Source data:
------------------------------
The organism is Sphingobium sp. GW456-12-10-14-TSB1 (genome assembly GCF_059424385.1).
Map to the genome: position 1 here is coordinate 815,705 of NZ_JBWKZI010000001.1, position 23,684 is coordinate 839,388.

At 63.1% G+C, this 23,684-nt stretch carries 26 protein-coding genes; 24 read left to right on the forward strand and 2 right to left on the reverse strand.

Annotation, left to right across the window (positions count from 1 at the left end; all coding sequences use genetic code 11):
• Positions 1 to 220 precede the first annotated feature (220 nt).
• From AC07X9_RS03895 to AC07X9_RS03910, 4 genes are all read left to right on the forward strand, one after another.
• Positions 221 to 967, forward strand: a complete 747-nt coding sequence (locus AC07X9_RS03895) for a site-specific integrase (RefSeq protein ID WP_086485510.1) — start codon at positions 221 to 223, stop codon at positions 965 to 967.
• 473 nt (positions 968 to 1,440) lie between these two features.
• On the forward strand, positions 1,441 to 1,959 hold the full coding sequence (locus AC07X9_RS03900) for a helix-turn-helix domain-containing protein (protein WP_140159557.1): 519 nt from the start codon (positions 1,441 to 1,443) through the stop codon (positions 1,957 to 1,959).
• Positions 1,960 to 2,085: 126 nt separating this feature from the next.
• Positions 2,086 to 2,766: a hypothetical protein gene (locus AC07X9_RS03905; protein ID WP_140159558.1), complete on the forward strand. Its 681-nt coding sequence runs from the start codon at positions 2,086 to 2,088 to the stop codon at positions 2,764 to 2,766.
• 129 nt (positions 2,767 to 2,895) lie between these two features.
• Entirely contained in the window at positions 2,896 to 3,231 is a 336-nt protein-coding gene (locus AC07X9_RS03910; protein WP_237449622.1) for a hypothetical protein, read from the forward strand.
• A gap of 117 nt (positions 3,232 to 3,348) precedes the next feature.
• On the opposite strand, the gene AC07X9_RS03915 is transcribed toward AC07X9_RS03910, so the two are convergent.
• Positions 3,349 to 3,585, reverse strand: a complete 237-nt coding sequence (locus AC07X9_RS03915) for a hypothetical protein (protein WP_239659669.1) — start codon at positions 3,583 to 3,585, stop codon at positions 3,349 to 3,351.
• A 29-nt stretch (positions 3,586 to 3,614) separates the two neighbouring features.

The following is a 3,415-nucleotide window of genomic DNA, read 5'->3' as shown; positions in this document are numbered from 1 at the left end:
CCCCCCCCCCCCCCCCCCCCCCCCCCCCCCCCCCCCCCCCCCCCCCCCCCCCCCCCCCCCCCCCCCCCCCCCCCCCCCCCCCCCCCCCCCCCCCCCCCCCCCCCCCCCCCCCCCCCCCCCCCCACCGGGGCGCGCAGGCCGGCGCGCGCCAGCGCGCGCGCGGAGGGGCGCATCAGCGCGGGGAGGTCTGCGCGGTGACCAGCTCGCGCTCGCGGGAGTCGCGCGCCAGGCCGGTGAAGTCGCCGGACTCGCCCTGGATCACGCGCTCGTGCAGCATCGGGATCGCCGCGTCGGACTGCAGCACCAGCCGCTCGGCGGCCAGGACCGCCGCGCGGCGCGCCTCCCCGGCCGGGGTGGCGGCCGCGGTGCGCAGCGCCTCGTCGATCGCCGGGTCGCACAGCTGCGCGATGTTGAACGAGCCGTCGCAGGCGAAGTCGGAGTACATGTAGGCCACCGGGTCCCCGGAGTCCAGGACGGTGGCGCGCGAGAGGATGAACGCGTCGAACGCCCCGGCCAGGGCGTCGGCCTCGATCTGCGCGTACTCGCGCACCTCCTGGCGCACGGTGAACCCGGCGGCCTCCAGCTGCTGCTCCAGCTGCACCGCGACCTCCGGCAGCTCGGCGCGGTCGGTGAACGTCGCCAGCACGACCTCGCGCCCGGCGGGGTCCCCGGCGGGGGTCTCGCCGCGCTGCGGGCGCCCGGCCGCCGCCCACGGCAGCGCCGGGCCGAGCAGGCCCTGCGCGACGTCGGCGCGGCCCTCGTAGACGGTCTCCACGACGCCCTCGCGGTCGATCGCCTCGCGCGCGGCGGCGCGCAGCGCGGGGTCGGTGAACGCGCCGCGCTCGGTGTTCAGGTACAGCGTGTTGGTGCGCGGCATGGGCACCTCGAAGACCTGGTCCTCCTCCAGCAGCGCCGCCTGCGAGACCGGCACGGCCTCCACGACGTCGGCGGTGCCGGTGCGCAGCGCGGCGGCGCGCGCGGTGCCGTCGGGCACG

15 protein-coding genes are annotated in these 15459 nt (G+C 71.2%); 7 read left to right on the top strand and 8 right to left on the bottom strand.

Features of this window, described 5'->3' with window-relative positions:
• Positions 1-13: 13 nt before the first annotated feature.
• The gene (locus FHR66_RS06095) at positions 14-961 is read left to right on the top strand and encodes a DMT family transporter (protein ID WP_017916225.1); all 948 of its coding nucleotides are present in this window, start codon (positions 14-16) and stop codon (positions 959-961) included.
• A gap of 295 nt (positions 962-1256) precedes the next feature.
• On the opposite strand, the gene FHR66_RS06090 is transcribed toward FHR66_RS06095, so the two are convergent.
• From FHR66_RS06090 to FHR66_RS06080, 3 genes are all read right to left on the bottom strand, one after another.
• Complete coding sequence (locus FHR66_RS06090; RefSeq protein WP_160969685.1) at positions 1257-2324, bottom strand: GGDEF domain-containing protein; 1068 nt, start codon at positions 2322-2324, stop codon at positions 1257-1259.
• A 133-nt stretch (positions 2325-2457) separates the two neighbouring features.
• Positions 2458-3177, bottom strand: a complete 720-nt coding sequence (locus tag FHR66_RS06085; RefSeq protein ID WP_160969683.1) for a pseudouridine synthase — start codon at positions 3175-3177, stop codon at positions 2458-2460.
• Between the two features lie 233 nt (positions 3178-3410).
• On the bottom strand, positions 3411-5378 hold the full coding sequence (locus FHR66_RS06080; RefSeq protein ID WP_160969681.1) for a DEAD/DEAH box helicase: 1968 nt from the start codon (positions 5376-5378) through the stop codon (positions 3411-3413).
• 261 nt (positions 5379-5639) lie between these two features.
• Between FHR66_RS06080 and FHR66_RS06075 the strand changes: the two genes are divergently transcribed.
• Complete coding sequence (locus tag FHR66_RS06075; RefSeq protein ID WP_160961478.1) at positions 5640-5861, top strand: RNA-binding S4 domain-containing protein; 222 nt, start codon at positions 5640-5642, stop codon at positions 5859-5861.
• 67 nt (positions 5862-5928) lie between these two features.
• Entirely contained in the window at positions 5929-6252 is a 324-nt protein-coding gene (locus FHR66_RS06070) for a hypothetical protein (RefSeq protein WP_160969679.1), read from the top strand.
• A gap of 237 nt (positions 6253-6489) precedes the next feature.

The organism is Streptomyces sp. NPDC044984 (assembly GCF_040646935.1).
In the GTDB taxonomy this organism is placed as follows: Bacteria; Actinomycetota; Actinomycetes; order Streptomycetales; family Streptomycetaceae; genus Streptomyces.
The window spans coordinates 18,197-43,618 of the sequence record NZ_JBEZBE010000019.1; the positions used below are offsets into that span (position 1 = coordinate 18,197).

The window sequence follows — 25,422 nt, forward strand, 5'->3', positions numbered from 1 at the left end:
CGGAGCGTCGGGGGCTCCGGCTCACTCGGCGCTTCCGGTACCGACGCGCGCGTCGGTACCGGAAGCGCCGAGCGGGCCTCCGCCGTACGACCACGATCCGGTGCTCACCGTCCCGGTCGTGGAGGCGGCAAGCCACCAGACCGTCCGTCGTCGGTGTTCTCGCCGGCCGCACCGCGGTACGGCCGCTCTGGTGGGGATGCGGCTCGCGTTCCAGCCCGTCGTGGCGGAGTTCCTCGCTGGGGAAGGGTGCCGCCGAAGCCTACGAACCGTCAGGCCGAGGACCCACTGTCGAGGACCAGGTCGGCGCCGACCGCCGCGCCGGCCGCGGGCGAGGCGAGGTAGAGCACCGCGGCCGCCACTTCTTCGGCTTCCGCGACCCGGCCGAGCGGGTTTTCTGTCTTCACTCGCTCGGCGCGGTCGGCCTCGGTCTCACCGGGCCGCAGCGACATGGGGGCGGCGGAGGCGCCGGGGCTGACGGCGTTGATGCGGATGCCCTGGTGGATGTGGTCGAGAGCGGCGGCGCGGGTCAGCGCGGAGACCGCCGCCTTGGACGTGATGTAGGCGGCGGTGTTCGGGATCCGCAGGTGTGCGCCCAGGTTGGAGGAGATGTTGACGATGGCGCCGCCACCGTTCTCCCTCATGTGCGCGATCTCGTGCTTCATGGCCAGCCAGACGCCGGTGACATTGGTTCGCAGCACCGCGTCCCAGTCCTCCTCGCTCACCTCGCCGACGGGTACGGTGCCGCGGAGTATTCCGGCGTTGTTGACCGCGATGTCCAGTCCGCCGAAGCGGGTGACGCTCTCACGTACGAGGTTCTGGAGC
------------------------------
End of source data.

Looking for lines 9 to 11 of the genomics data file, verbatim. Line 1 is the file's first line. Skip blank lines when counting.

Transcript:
• On the forward strand, positions 1,441 to 1,959 hold the full coding sequence (locus AC07X9_RS03900) for a helix-turn-helix domain-containing protein (protein WP_140159557.1): 519 nt from the start codon (positions 1,441 to 1,443) through the stop codon (positions 1,957 to 1,959).
• Positions 1,960 to 2,085: 126 nt separating this feature from the next.
• Positions 2,086 to 2,766: a hypothetical protein gene (locus AC07X9_RS03905; protein ID WP_140159558.1), complete on the forward strand. Its 681-nt coding sequence runs from the start codon at positions 2,086 to 2,088 to the stop codon at positions 2,764 to 2,766.